• Pharmacy
  • Optometry
  • Midwifery
  • Nursing
  • Audiology (first year students)
  • Speech & Language Therapy

If you are a year 3+ undergraduate student on a programme other than those listed aboveand would like to participate, you can sign up using the link at the top of this page.

Once you've registered, look out for a confirmation email from to let you that you have a place. The email will also provide further details and joining instructions.

What do other students say about the workshop?

Students that have taken part in the Healthcare Workplace Ethics Challenge workshop tell us they are more aware of their ethical responsibilities in the workplace after taking part (84%*), and that working in groups with students from other courses has given them insights into the ethical challenges facing health care professions other than their own (86%*).

*Feedback from over 500 students.

“Working with other students from other disciplines really gives you an insight into the role of others and highlights the need for understanding of ethical challenges which affect multi-disciplinary teams.”

 “The case studies were interesting and the planning of the workshop was outstanding.” 

 “I liked the use of scenarios as it really made me think, what would I do in this situation?”

“Interesting topics that challenged the way I think.” 

“Really interesting topics covered, good discussion and good to hear the perspectives of different professionals.”

“Fantastic stimulating scenarios, good interprofessional working.”

“I like that this workshop has allowed me to think out of the box and not make assumptions about anything.”

“Very open and casual environment, felt 'safe' to speak my mind.”

“I like how different students from different professions come to discuss their views and ideas, got me thinking of how I can expand my knowledge.”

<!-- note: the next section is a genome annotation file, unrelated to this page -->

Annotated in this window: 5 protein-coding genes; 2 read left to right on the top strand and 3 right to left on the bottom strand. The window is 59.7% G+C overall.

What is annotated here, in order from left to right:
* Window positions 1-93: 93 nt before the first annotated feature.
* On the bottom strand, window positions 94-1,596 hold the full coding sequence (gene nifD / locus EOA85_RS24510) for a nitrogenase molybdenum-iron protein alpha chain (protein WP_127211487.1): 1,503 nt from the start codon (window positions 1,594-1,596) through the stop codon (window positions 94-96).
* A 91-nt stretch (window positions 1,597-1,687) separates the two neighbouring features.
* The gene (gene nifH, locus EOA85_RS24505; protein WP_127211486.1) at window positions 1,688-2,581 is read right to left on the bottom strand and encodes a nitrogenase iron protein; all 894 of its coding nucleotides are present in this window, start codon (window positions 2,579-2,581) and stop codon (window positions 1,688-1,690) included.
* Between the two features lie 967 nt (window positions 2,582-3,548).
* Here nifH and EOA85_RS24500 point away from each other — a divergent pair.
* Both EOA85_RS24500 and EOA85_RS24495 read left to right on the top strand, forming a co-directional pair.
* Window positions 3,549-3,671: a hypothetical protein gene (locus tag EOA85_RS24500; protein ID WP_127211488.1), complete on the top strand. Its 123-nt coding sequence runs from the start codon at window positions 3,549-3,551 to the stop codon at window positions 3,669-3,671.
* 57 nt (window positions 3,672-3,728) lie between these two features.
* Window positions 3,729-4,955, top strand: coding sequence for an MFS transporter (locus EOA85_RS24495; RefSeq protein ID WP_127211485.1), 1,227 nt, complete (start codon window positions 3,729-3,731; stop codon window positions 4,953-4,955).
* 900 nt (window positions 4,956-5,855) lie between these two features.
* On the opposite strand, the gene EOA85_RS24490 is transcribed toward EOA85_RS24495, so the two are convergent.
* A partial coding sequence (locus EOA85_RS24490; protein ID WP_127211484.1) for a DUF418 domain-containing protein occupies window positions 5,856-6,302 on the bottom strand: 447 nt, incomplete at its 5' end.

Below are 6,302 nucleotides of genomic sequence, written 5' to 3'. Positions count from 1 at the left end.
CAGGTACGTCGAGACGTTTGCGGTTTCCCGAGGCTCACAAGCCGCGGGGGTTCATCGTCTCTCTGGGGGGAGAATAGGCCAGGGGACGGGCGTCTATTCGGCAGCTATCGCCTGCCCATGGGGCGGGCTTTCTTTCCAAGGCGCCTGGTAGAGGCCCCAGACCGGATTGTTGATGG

“Very thought provoking and forced you to think about the challenges you'll come across as a future health care professional and the importance of being aware of your actions.”

Who helped create the workshop?

The workshop is one of a suite of Workplace Ethics Challenges offered to Year 3 - Final Year undergraduate students as part of The University of Manchester's Ethical Grand Challenges programme.

This workshop has been developed in partnership with leading academics and practitioners from a range of healthcare professions, and leading researchers in equality workplace, including:

Professor Chris Cutts:  Director of the Centre for Pharmacy Postgraduate Education 

Dr Christine Rogers:  Reader in Psychology & Deputy Associate Dean for Student Experience

Professor Helge Hoel: Professor in Organisational Behaviour & Director of the University of Manchester Fairness at Work Research Centre (FairWRC),, Alliance Manchester Business School

Fiona Kevan: Director of UG Education, Speech & Language Therapy & Audiology

Karen Barker: Senior Lecturer, Midwifery, School of Nursing, Midwifery & Social Work

Dr Ruth Bromley: Lead for Ethics & Law, School of Medical Sciences

Dr Victoria Silkstone: Lead, Community Based Practice, Pharmacy